A Syslog message is a system-generated message produced by routers and switches used to inform network administrators about useful information regarding the health and state of the device, along with network events and incidents that occurred at that point in time. Syslog logging is critical to our network system because it provides easier troubleshooting and enhances security by providing visibility into the infrastructure devices and equipment logs. We will discuss the different Cisco logging locations and how to configure Syslog logging on these locations below.
By default, Cisco IOS devices send Syslog messages to the console line and logging buffer. However, you can also configure it to send Syslog messages into the terminal lines, SNMP traps, and Syslog servers.
Syslog messages can be logged to various locations. These are the four ways and locations where we can store and display messages on our Cisco devices:
- Logging Buffer – events saved in the RAM memory of a router or switches. The buffer has a fixed size to ensure that the log messages will not use up valuable system memory. It is enabled by default.
- Console Line – events will be displayed in the CLI when you log in over a console connection. It is enabled by default.
- Terminal Lines – log messages will be shown in the CLI when you log in over a Telnet or SSH session. It is disabled by default.
- Syslog Server – log messages are saved in the Syslog server.
Syslog Logging Configuration
Now, we will see the different Syslog configurations you can do in your network devices depending on the location, preference, and needs.
Logging Buffer Configuration
The first one we will configure is the logging buffer using the ‘logging buffered’ configuration command. We will also set its buffer size and the logging severity levels using the following configuration commands:
R1(config)#logging buffered R1(config)#logging buffered 100000 R1(config)#logging buffered debugging
Cisco IOS devices have a default logging buffer size of 4096, but you can modify it depending on your preference.
Console Line Configuration
The console line Syslog configuration is enabled by default. However, if you wish to disable logging to the console line, use the ‘no logging’ command:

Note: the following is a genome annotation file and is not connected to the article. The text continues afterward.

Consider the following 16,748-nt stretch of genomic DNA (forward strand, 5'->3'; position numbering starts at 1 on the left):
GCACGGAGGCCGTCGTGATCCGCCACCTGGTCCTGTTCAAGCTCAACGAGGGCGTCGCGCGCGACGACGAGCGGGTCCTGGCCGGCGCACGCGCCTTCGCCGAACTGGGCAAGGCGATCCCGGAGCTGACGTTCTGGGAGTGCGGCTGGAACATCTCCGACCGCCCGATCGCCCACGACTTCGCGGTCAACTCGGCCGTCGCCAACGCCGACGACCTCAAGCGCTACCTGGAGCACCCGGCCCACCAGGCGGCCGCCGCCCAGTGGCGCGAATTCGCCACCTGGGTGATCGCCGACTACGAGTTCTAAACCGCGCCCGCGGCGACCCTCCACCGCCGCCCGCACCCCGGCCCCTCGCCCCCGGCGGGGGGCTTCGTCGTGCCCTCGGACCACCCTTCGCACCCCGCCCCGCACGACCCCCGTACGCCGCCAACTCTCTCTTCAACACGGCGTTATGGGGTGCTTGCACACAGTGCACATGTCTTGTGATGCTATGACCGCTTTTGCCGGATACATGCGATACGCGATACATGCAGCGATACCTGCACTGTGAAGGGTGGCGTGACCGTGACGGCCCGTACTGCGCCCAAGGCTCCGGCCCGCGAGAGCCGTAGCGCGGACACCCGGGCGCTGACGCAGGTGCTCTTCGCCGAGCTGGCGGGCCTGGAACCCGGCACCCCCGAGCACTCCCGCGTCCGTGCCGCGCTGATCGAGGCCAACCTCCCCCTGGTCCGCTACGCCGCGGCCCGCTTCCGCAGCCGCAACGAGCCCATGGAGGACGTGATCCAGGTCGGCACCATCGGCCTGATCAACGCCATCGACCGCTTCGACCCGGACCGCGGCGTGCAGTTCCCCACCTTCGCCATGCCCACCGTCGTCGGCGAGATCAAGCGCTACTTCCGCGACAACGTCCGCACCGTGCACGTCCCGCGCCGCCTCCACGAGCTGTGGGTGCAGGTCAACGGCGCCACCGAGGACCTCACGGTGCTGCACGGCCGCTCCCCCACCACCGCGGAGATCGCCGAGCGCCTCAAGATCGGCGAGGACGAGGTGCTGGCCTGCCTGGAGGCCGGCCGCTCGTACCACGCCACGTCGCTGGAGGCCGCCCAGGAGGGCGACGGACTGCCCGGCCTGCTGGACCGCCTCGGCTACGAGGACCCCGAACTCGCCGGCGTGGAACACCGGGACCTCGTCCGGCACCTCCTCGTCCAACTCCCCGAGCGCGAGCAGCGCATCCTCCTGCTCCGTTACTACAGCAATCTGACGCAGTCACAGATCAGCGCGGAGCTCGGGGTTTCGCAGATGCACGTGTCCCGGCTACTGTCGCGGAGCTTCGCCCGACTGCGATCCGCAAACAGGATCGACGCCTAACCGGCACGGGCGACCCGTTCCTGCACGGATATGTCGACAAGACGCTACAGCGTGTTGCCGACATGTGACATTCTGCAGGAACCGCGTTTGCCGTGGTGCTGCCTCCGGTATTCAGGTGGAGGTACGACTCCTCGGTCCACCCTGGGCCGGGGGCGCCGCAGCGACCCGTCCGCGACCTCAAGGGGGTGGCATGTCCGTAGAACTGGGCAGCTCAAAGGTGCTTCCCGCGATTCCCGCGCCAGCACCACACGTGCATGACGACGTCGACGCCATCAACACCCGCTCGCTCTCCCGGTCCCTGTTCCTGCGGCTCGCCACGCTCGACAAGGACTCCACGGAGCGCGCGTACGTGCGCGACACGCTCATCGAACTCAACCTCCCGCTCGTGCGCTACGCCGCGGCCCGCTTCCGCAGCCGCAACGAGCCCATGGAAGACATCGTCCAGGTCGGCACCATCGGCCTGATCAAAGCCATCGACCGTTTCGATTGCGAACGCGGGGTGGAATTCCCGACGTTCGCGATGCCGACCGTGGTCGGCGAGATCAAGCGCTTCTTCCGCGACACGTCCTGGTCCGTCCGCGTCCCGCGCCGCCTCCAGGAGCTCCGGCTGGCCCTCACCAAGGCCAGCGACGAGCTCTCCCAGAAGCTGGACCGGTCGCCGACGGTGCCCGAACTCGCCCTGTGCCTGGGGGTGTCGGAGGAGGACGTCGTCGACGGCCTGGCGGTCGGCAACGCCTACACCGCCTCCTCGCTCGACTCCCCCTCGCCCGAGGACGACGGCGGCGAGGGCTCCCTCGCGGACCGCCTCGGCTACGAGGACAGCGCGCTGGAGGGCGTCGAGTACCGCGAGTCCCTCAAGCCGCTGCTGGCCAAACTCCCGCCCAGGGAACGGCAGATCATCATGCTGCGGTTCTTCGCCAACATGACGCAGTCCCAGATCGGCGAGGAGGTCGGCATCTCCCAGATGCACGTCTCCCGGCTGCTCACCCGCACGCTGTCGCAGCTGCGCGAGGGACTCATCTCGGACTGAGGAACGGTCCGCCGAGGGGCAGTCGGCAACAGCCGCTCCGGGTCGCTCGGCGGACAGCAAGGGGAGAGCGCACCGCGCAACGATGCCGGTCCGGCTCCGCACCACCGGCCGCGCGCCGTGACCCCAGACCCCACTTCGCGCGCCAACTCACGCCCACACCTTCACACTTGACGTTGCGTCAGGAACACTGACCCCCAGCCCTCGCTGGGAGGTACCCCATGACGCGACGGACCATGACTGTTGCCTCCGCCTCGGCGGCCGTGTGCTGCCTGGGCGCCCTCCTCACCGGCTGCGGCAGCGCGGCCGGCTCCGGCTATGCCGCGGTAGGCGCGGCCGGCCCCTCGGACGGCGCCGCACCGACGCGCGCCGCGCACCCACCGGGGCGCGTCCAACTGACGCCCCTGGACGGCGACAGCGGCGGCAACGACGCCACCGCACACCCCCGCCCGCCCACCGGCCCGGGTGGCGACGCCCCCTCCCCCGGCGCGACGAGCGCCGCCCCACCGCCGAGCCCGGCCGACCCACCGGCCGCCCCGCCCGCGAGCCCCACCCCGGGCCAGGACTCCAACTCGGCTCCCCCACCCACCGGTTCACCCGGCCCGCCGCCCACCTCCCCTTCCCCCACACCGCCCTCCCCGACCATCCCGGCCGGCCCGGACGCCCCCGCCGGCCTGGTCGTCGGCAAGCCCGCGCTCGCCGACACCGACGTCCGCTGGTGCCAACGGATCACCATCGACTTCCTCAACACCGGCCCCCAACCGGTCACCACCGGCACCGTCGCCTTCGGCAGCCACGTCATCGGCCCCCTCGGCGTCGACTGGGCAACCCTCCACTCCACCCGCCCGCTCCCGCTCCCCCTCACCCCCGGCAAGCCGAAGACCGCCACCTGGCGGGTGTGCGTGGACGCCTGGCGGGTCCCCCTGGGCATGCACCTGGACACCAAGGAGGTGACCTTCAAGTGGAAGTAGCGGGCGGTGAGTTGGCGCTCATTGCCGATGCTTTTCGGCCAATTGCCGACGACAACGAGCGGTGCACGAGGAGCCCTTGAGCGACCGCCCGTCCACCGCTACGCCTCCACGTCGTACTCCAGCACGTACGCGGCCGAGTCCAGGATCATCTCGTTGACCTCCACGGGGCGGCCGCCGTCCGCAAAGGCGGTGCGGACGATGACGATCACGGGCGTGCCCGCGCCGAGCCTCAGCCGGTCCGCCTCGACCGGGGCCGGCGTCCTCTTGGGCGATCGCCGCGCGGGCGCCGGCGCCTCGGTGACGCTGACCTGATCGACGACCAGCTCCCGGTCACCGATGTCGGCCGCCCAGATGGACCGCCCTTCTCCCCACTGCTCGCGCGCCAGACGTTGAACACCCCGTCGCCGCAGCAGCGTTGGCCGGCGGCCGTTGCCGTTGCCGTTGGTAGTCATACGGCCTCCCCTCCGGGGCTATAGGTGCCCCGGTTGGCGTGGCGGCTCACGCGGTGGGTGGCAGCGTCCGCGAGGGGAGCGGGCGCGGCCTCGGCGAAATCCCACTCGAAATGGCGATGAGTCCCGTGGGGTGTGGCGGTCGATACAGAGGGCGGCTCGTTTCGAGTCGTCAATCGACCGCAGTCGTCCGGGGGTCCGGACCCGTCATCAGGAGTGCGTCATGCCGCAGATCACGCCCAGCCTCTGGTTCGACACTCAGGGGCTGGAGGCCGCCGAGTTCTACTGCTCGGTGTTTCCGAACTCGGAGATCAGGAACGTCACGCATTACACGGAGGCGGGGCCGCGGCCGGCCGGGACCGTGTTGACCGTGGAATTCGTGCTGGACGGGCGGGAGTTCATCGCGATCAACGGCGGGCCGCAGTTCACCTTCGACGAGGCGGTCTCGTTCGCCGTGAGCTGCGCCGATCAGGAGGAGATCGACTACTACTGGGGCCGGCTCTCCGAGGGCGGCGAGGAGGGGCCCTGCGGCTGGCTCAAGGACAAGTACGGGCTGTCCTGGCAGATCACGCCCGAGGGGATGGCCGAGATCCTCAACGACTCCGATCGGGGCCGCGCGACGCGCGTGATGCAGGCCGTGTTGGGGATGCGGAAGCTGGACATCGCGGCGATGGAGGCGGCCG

R1(config)#no logging console
When you execute logging synchronous on the global configuration mode, log messages sent to the console line will not interrupt the command you are typing, and the command will be moved to a new line.
Terminal Line Configuration
You can also configure Syslog to send messages into the VTY terminal lines using the ‘terminal monitor’ command:
The reason terminal lines are disabled by default in Cisco IOS is that it might make your VTY terminal connections congested due to massive amounts of log messages being sent into the lines when it is improperly configured.
Syslog Server Configuration
Adding an external Syslog server to our network is important because it provides centralized storage and management. It makes sure that all of the network events messages and incidents are being recorded and logged on a server. Using a remote Syslog server makes handling logs a lot easier because messages can be stored on a hard drive on the Syslog server instead of on the router itself, thus freeing up the router’s memory. By default, these messages are sent to the logging host through UDP port 514.
To enable this, first, we configure the IP address of the Syslog server to be used by entering the ‘logging’ command. We then specify the Syslog server logging level or the type of message we want to send.
R1(config)#logging 10.0.0.100 R1(config)#logging trap debugging
Next, we specify the local timestamp for the Syslog messages sent to the Syslog server because it is not included by default.
R1(config)#service timestamps log datetime msec
Let’s take a look and verify our configured Syslog logging and log outputs on the different locations using the ‘show logging’ command.
R1#show logging Syslog logging: enabled (0 messages dropped, 0 messages rate-limited, 0 flushes, 0 overruns, xml disabled, filtering disabled) No Active Message Discriminator. No Inactive Message Discriminator. Console logging: disabled Monitor logging: level debugging, 1 messages logged, xml disabled, filtering disabled Buffer logging: level debugging, 0 messages logged, xml disabled, filtering disabled Logging Exception size (4096 bytes) Count and timestamp logging messages: disabled Persistent logging: disabled No active filter modules. ESM: 0 messages dropped Trap logging: level debugging, 5 message lines logged Logging to 10.0.0.100 (udp port 514, audit disabled, authentication disabled, encryption disabled, link up), 2 message lines logged, 0 message lines rate-limited, 0 message lines dropped-by-MD, xml disabled, sequence number disabled filtering disabled Log Buffer (10000 bytes):
As the output shows, the logging buffer is enabled with an output size of 1000 bytes and a severity level of ‘debugging’. The console line logging is disabled as we configured it, but the terminal line is enabled. Lastly, you can see that R1 uses the Syslog server with an IP address of 10.0.0.100 and a severity level of ‘debugging’.
Security Information and Event Management (SIEM)
A SIEM can be considered a centralized log server since it provides a centralized location for all logging messages. It will typically provide advanced analysis and correlation of events, mainly used for security and audit administration.
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